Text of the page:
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RealTime IT News

VPN Deals Prove Qwest Still Viable

Officials at Qwest Communications , one of the four incumbent telephone companies in the U.S., announced Wednesday more than $100 million in advanced networking service deals.

Big-name deals with companies like Petco Animal Supplies Inc., and Alliance Gaming Corp. for virtual private networking (VPN) services prove that while the telephone company might have serious financial hurdles to overcome, they won't be going out of business anytime soon.

VPNs give businesses with multiple facilities secure transmission routes over public telephone lines using encryption and other security means. This lets companies pass sensitive information, like employee information and payroll accounts, between its nodes without fear of compromise.

According to Shaun Gilmore, Qwest executive vice president of global accounts, his company is one of the "founding fathers" and market leaders in the corporate VPN industry. The deals announced Wednesday only give credence to their claims, he said.

"Our comprehensive suite of Internet protocol-based VPN, firewall and managed security solutions enables Qwest to accommodate almost any business' wide area networking or security requirement, he said. "Qwest is the technical and market leader for VPN, supporting customers on five continents."

According to market research company International Data Corp. (IDC), VPN services in the U.S., which has to date a relatively slow adoption rate in corporate America, will surge from $5.4 billion in sales last year to $14.7 billion in 2006 overall.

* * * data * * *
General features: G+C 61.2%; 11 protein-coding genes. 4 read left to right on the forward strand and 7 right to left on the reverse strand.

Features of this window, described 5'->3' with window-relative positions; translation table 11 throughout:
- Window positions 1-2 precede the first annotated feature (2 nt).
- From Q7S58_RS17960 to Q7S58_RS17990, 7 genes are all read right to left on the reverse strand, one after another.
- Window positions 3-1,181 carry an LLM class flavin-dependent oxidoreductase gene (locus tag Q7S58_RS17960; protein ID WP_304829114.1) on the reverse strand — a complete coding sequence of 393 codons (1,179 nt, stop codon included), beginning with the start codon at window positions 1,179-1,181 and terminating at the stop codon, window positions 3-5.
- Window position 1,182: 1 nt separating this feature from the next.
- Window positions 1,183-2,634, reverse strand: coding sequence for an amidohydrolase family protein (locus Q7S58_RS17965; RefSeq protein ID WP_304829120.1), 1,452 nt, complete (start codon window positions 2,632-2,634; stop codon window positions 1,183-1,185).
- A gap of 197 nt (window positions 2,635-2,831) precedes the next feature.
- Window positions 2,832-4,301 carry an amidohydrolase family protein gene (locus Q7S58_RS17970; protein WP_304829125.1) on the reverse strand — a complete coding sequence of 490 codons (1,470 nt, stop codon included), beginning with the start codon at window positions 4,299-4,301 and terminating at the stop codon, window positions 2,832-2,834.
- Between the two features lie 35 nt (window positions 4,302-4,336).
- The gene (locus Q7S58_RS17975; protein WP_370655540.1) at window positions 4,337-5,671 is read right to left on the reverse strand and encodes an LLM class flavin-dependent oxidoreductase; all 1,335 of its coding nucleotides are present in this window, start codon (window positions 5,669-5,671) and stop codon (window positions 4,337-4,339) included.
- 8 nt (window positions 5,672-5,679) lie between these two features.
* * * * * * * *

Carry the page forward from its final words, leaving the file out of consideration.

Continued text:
The economic downturn, a recent study released by the analysis firm reports, attributed to slow deployment in 2001 and will likely keep VPN sales in 2002. Telephone companies like Qwest will see increased gains in 2003, ultimately growing into sales of $5.3 billion in 2006.

Steve Harris, IDC senior analyst for network and VPN services, said the fact Qwest has been offering this service for years will pay dividends for the company down the road for the troubled carrier.

"Internet protocol VPN services are one bright spot despite the challenging telecommunications market," he said. "Qwest's long presence with IP VPN services makes it one of the more experienced carriers in the U.S. marketplace."

That's good news for Qwest, which has been under a firestorm of bad publicity following the defection of its short-term creditors while looking for $4 billion in credit relief.

Since then, Joseph Nacchio, Qwest chairman and chief executive officer, has been making the rounds on TV talk shows like CNN's MoneyLine with Lou Dobbs and others to reassure jittery investors as he steers his company towards profitability.

The carrier spent much of 2001 and the first month of 2002 streamlining its operations, including a highly-publicized deal which gave MSN management of its digital subscriber line (DSL) business, one of its least-profitable (though popular) divisions. Qwest also assimilated its independent outsourcing company Qwest Cyber.Solutions, bringing it under the umbrella of its hosting division.